The feeling that we’re closing in on this year’s commune elections is evident, not in a way that upcoming elections are evident back home, but still. Below is a summary of two interesting articles recently published in the Cambodian Daily on problems with the official voter list, something that was noticed in a survey by the Committee for Free and Fair Elections (COMFREL), a Cambodian NGO and political/ electoral watchdog.
The Cambodian electoral watchdog COMFREL recently released findings from a survey saying that as many as 1.5M Cambodians may not be properly recorded in the national voter list, meaning that they could loose their right to vote in the upcoming commune elections.
COMFREL’s findings are based on a survey of 8,772 registered voters chosen at random across the country between October 2011 and January 2012. Comparing survey data to the National Election Committee’s (NEC) updated voter list it was found that 17.2% of the people in the survey either could not be found on the official NEC voter list or their names had been changed; the discrepancies was the highest in Phnom Penh (12.7%).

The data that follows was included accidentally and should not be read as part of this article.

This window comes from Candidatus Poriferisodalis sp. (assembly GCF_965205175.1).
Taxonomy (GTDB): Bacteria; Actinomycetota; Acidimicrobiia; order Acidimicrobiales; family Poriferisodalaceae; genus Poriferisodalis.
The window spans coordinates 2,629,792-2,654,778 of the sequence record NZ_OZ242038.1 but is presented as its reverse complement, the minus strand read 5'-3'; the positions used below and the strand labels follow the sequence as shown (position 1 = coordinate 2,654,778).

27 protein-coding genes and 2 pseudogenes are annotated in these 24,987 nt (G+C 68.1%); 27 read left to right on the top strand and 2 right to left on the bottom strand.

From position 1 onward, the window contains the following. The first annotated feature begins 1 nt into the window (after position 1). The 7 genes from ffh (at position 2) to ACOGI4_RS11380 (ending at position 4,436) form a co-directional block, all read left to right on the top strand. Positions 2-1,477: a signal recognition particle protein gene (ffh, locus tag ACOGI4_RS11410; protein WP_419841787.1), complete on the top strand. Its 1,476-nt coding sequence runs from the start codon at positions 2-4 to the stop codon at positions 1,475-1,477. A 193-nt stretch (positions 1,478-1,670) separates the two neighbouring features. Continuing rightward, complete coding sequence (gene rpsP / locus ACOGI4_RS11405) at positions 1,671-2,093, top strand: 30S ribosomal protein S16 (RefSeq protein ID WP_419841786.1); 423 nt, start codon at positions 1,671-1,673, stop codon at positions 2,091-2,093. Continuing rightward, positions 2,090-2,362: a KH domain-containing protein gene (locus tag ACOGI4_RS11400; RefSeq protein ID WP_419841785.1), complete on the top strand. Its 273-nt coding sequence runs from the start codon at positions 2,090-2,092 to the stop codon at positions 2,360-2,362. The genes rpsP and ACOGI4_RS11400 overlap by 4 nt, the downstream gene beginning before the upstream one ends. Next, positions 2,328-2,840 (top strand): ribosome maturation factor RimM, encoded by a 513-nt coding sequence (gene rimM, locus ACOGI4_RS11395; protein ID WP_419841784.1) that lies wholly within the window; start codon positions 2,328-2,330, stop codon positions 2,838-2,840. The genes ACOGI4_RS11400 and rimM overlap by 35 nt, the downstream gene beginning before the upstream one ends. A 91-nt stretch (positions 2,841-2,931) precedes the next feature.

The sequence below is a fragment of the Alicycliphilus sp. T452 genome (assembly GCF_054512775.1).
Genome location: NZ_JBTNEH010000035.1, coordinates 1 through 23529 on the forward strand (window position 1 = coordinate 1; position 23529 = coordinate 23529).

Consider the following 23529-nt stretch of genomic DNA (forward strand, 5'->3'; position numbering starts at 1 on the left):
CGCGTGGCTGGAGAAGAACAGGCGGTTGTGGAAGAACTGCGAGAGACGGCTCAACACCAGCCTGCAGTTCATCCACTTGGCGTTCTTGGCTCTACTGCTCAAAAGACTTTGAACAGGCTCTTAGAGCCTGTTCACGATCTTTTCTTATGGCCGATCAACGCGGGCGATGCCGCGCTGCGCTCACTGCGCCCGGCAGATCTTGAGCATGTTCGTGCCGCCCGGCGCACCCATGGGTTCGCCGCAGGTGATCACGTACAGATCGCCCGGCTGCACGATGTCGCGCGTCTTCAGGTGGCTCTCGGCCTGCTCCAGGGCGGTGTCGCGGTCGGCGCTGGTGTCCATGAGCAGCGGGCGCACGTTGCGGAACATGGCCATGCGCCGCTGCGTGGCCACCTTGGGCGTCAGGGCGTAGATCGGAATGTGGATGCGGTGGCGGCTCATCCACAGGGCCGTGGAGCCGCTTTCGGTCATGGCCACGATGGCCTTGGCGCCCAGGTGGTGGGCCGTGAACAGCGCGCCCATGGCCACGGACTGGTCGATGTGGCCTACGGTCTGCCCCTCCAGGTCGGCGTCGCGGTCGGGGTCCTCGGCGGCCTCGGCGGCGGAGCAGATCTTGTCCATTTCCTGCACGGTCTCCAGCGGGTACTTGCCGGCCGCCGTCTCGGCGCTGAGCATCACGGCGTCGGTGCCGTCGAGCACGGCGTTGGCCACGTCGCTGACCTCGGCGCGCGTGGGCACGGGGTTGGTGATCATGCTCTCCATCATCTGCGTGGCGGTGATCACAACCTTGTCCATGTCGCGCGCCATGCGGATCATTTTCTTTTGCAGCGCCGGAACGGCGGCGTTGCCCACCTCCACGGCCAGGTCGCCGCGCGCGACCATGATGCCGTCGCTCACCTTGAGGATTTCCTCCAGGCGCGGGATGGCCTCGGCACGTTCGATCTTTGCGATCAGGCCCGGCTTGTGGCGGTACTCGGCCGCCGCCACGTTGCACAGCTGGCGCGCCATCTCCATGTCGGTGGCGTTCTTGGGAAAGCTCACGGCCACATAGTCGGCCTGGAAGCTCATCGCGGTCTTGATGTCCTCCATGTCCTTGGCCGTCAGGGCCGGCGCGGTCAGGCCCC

Further, COMFREL found that the total number of registered voters are much greater than the actual number of eligible voters; 400,000 people. There are a total of 8.8M people eligible to vote in Cambodia, the NEC’s official voter list contains 9.2M registered names.
Ruling party CPP lawmaker questioned the results because they were based on sample of voters and not the entire voting population. “If only 8.8M are eligible to vote, how come 9.2M are registred?” he asked. “We can only conclude that it’s not accurate.”
Always good to have other countries’ democratic/ electoral situation in mind when thinking about how (good) we have it, e.g. in Sweden.
Read more here >>